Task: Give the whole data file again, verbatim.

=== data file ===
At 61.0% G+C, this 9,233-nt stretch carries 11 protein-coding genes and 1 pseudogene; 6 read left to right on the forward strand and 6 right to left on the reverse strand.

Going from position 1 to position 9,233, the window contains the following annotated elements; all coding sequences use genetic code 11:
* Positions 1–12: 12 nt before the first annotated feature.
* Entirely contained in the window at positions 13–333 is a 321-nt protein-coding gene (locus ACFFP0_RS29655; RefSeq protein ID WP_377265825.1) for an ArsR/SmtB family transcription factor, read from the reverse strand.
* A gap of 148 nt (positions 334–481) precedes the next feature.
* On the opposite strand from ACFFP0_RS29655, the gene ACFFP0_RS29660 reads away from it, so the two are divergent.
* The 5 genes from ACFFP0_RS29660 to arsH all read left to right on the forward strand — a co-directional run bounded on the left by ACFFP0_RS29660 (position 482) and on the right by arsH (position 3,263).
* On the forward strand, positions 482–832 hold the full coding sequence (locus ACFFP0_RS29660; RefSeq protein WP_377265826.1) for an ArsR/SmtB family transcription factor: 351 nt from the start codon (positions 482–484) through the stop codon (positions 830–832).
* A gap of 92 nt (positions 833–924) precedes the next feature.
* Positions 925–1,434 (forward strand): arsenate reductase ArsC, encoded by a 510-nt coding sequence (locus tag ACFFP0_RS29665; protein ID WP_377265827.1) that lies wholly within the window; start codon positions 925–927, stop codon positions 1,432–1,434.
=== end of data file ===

At 61.0% G+C, this 9,233-nt stretch carries 11 protein-coding genes and 1 pseudogene; 6 read left to right on the forward strand and 6 right to left on the reverse strand.

Going from position 1 to position 9,233, the window contains the following annotated elements; all coding sequences use genetic code 11:
* Positions 1–12: 12 nt before the first annotated feature.
* Entirely contained in the window at positions 13–333 is a 321-nt protein-coding gene (locus ACFFP0_RS29655; RefSeq protein ID WP_377265825.1) for an ArsR/SmtB family transcription factor, read from the reverse strand.
* A gap of 148 nt (positions 334–481) precedes the next feature.
* On the opposite strand from ACFFP0_RS29655, the gene ACFFP0_RS29660 reads away from it, so the two are divergent.
* The 5 genes from ACFFP0_RS29660 to arsH all read left to right on the forward strand — a co-directional run bounded on the left by ACFFP0_RS29660 (position 482) and on the right by arsH (position 3,263).
* On the forward strand, positions 482–832 hold the full coding sequence (locus ACFFP0_RS29660; RefSeq protein WP_377265826.1) for an ArsR/SmtB family transcription factor: 351 nt from the start codon (positions 482–484) through the stop codon (positions 830–832).
* A gap of 92 nt (positions 833–924) precedes the next feature.
* Positions 925–1,434 (forward strand): arsenate reductase ArsC, encoded by a 510-nt coding sequence (locus tag ACFFP0_RS29665; protein ID WP_377265827.1) that lies wholly within the window; start codon positions 925–927, stop codon positions 1,432–1,434.